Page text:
This week, the very seat of Britain’s sovereignty, the Houses of Parliament in London, were attacked. A terrorist, Khalid Masood, in his hatred of the nation’s freedom, sought to undermine it. He murdered and injured multiple people who were walking freely in the streets. He ‘cursed the Nasi‘ not only in word but in action.

Terror aims to restrict freedom and sovereignty by threatening the safety and liberty available to a people in their own domain. Terror cannot be allowed to breach the borders of one’s home — national or otherwise. The lives that are lived and creativity that flourish in free society are otherwise destroyed.

London has been home for centuries to some of the world’s greatest contributors to science, literature, art, music, philosophy, diplomacy and most importantly, Western freedom. If we do not secure our freedom we will have failed them all — along with our fellow citizens. Freedom must itself be our sovereign value above all others, lest we allow humanity to be overridden by those who would drive us back into the grips of a dark age, where slavery and ignorance reign supreme.

Freedom, therefore, must triumph. As we seek to protect and cultivate the potential and beauty of the human spirit, we must ensure its dominion within its domain.

Shabbat Shalom

Rabbi Joseph Dweck


[1] https://en.wikipedia.org/wiki/Archytas

[2] https://www.amazon.co.uk/d/Books/Wisdom-Sits-Places-Landscape-Language-Western-Apache/0826317243


[1] I have lived in Los Angeles, New York and Jerusalem.

[2] Originally the building that housed the telephone company.

[3] This is true in Latin as well. Lord is Dominus as in ‘anno domini’.

[4] Cf Rashi, Ezek., 45:17

[5] https://en.oxforddictionaries.com/definition/sovereign

[6] Mishne Torah, Hilkhot Shegagot, 15:6

[7] Similarly, in London, at the Palace of Westminster there are many entrances. There is one, however, that is only used by the Sovereign whenever entering the Palace to open Parliament or for other state occasions. At the base of the majestic Victoria Tower at the south-west corner of the palace is the Sovereign’s entrance.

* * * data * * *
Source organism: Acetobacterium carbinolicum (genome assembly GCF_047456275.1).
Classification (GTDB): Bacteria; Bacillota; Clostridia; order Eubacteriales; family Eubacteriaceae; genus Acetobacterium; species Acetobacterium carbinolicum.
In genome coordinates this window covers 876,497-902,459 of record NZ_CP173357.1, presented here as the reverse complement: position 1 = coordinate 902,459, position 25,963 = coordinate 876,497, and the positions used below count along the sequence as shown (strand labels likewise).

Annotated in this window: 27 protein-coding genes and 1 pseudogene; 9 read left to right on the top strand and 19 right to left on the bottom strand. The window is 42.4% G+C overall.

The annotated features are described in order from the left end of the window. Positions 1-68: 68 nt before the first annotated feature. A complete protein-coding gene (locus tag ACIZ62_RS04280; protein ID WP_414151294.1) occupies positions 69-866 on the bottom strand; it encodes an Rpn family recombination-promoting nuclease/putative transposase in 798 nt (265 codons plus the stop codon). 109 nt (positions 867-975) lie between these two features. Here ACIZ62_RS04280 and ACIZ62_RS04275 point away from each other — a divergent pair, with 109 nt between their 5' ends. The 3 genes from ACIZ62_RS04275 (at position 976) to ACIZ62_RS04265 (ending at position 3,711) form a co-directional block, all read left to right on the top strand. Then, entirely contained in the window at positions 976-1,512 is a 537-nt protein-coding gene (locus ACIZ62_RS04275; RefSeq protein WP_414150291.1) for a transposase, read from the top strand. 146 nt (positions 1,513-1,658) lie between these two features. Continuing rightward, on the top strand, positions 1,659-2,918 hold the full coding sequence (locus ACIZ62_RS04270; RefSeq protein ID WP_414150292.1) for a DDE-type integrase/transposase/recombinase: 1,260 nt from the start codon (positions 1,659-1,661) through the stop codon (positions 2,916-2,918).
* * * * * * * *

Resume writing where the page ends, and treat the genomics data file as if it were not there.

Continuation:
Parasha Perspectives

X    Vayakhel – Pekude

58                Moshe calls an assembly.  ‘Work’ for six days, rest on Shabbat (35:1-3)
59                Mishkan donations are requested and given wholeheartedly (35:4-29)
60a              The craftsmen (35:30-36:7)
60b              Construction of the outer curtains (36:8-13)
61a              Construction of the inner curtains (36:14-19)
61b              Construction of the boards (36:20-38)
62                Bezalel constructs the Ark (37:1-9)
63                Construction of Table and its vessels (37:10-16)
64                Construction of Menorah and accessories (37:17-24)
65a              Construction of incense altar, anointing oil and aromatic incense (37:25-29)
65b              Construction of the Burnt offering Altar and its accessories (38:1-7)
65c               Copper Laver is constructed from mirrors of women (38:8)
65d              Construction of the Court of the Mishkan (38:9-20)
65e              The accounts  (38:21-23)
65f               Weights of metals used Mishkan construction (38:24-39:1)
66a              Construction of the cape, ephod  (39:2-5)
66b              Shoham stones for the shoulder connection of ephod and choshen  (39:6-7)
67                Construction of the breastplate, choshen; and its attachment to the ephod (39:8-21)
68a              Construction of the long robe of the cape, me’il ha’ephod  (39:22-26)
68b              Construction of regular Kohanim’s clothes (39:27-29)
68c               Construction of the golden head plate, tzitz zahav (39:30-31)
68d              The construction of Mishkan components is now complete (39:32)
69                All the various components are brought to Moshe (39:33-43)
70a              Moshe is instructed how to construct and dedicate Mishkan containing Ohel Moed  (40:1-16)
70b              Moshe constructs the Mishkan on the appointed day  (40:17-19)
70c               Ark, aron: testimony, edut, in it; poles, badim, on it; lid, kaporet, on it  (40:20-21)
70d              Table, shulchan: bread is put before God on it (40:22-23)
70e              Menorah is placed facing the shulchan, set up with lamps, nerot  (40:24-25)
70f               Golden altar, mizbeyach zahav: placed in front of parochet and incense burnt on it  (40:26-27)
70g              Screen, masach, placed at entrance: offering altar, mizbeyach haOlah placed there too  (40:28-29)
70h              Washbasin, kiyor, is placed between Ohel Moed and mizbeyach  (40:30-32)
70i               Court, chatzer, set up around Mishkan and mizbeyach, with gate. Moshe’s work is done  (40:33)
71                Cloud comes down and God’s ‘glory’, kavod fills the Mishkan  (40:34-38)

17d              The First Pesach  (12:1-20)
18a              Moshe tells the people about Pesach (12:21-28)

Taken from, ‘Torah for Everyone’ by Rabbi Dr Raphael Zarum, Dean of LSJS